I course, I pose and then immediately see rook e5.
I'm confused why Gate's final move is listed as a ?? blunder. I can't find any move on that turn which avoids checkmate.
I wouldn't be too surprised. Evolution as a tuning process is very effective, but it has issues about getting stuck in just-effective-enough configurations. We evolved to be fairly intelligent, but the body is clearly programmed for using less food energy than is currently available in modern times. There has been some speculative research linking the domestication of fire to increased brain mass. This isn't because larger brains meant we were smart enough to figure out fire, but instead because fire allowed us to digest more foods efficiently, increasing the nutrients our brains could use. Modern agriculture is another jump in nutritional availability, but our bodies haven't adapted to this yet. There could potentially be an extremely effective but inefficient neurochecmical pathway which evolution discarded because conserving energy was the strongest selective pressure, and the alternatives were simply good enough.
You can do plenty about bad students, just not through the schools. The strongest factors which correlate with poor academic performance are poverty and food scarcity at home.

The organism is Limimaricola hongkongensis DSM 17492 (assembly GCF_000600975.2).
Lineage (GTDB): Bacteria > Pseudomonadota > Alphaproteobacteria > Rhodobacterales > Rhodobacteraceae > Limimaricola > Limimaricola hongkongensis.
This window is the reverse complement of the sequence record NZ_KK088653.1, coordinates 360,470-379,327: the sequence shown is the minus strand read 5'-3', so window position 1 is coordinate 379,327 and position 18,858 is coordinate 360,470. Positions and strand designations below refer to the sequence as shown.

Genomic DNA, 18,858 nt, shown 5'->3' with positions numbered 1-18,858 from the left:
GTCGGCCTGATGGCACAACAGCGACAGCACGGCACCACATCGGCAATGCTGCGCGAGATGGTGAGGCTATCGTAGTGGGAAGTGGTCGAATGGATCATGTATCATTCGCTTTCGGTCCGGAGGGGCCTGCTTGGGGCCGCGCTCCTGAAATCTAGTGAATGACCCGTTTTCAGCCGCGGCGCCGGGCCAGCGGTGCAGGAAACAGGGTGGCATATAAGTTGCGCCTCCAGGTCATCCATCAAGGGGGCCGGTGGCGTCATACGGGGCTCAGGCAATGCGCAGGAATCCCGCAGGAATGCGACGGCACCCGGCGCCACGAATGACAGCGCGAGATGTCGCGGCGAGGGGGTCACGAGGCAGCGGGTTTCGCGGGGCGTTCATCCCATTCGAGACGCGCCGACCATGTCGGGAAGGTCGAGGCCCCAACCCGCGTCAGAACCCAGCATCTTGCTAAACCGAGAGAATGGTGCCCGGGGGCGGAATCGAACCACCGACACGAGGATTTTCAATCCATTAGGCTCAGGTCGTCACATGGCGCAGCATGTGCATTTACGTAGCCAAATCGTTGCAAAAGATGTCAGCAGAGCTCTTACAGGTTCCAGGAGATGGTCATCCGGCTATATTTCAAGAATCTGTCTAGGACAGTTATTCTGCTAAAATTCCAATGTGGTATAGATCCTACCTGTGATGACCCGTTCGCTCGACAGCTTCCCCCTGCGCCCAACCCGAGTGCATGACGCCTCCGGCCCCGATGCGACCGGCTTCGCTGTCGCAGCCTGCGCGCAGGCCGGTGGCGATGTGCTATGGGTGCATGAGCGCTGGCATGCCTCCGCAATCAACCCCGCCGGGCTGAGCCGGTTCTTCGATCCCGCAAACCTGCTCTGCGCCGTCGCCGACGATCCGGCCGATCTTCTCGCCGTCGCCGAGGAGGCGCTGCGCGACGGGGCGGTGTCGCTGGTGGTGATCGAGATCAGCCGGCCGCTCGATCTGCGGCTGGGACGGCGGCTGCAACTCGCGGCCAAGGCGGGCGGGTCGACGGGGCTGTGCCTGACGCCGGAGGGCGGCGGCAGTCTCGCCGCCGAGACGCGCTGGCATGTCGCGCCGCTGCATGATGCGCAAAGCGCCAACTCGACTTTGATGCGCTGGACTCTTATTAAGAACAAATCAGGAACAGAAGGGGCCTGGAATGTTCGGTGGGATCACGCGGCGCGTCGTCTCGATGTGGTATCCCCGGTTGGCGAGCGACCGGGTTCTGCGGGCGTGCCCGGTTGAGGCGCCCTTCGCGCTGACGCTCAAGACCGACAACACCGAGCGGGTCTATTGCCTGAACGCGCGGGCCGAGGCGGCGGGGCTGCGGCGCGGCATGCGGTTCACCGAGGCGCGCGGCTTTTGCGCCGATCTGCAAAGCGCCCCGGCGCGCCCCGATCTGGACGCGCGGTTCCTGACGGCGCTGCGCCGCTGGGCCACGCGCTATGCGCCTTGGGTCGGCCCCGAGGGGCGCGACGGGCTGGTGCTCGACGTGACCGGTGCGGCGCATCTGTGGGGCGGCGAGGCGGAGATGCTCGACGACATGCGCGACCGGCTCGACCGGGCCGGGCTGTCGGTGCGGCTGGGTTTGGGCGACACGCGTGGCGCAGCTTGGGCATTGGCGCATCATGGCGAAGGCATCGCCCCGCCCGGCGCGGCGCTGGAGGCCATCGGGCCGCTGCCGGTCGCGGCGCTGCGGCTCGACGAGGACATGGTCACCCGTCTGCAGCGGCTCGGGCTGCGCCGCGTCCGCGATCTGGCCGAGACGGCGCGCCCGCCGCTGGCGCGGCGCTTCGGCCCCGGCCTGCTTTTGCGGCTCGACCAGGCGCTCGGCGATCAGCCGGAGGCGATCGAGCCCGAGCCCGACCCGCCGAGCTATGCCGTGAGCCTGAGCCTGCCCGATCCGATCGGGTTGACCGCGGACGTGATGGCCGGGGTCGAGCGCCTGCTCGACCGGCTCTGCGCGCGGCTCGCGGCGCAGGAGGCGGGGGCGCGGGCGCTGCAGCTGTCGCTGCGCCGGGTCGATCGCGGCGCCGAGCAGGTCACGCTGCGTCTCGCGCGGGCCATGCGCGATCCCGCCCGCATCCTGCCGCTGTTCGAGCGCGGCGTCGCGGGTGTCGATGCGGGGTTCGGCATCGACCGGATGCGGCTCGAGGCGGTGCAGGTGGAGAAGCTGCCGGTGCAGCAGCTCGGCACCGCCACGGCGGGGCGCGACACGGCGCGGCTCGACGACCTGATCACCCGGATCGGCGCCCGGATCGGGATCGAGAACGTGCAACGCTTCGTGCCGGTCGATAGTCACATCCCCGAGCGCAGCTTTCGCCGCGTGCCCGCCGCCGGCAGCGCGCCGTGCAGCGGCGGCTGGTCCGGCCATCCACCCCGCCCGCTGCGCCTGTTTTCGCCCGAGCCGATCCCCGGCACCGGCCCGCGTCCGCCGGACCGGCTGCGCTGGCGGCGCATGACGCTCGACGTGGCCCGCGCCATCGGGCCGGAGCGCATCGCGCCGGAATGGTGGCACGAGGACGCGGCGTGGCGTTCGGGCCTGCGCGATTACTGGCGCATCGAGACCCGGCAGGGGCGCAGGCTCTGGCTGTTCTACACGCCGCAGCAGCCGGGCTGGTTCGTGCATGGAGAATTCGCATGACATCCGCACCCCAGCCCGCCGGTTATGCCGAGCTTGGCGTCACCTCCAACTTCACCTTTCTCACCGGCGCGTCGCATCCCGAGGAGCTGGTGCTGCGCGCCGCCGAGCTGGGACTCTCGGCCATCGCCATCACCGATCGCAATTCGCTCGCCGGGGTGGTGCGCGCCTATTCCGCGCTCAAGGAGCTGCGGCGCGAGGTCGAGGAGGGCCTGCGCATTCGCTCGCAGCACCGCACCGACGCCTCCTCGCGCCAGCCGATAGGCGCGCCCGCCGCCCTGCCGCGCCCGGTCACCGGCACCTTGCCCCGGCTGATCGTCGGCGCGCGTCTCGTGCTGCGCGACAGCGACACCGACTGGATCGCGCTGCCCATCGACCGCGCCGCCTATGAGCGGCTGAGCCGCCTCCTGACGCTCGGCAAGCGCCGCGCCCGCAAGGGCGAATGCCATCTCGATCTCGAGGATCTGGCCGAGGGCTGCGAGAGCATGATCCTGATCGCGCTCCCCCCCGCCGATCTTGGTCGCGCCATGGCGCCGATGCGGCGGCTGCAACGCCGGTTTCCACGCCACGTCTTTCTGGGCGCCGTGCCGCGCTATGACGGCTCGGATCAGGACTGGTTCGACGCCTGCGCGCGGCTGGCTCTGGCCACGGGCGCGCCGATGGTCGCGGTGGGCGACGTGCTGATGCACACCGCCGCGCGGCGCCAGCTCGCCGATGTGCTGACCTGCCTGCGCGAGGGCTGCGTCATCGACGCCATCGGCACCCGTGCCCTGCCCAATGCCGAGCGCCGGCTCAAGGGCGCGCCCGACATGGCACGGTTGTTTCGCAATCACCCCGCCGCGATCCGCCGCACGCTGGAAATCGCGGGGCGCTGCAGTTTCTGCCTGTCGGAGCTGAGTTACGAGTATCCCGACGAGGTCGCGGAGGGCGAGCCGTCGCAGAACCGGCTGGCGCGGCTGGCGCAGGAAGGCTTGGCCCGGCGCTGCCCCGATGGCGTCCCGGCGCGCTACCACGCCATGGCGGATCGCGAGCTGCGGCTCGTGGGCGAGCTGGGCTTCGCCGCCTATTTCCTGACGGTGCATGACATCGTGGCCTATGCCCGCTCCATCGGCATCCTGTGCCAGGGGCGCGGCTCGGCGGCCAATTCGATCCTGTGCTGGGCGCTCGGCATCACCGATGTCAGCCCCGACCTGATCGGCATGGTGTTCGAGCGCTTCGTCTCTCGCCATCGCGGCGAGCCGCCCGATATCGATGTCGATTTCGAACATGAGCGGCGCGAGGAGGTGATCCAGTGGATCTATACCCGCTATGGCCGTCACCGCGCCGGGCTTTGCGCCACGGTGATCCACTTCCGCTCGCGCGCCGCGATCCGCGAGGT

Maybe it's recursive, if the voltage is still unstable at the lower draw the car could lower it again.
This object is in an ugly middle between being a separate star or just a planet. Are there any models that consider both star and planet formation as the same process? If we built our programs to model one or the other, it's easy to see why we wouldn't have predicted distant but non-fusing binary partners. Note, it seems that 650 AU is quite distant even for a binary companion, alpha centauri A and B wobble between 16-32 or so AU between them, and have a larger orbit than most.
People were price checking purchases using their phones, not actually looking to buy online. If someone is shopping on a tablet, they really mean to buy something with it.
This is not a case of someone having a faster network. It could only have been done by insider knowledge. They beat the speed of light, so unless the Fed announcement was bad news I don't know how else that could've happened.
So now my girlfriend can't walk out with my steam collection and the cat. Whoop dee-doo.
If your ISP resets all of their user's download limits on the 1st of the month, they are admitting that the data caps do not exist to preserve network performance. If monthy caps were actually in place for technical reasons, the network would tank on the reset day as everyone's ability to download opens up again. Since this doesn't appear to happen, it appears that A: An insignificant number of users actually hit the download cap, which implies they hardly affect network performance, or B: The cap exists for the sole purpose of wringing more money out of these heavy users. The other option is C: Enough users actually ration their bandwidth to avoid hitting the caps.
It's actually extremely awesome. Lets say a group of satellites is falling out of position. We could launch a single 'anchor' satellite loaded to the brim with propellant which would be able to effectively stabilize the rest of the constellation. That means the rest of the satellites can be launched with less propellant, making the system simpler and costs lower for everyone.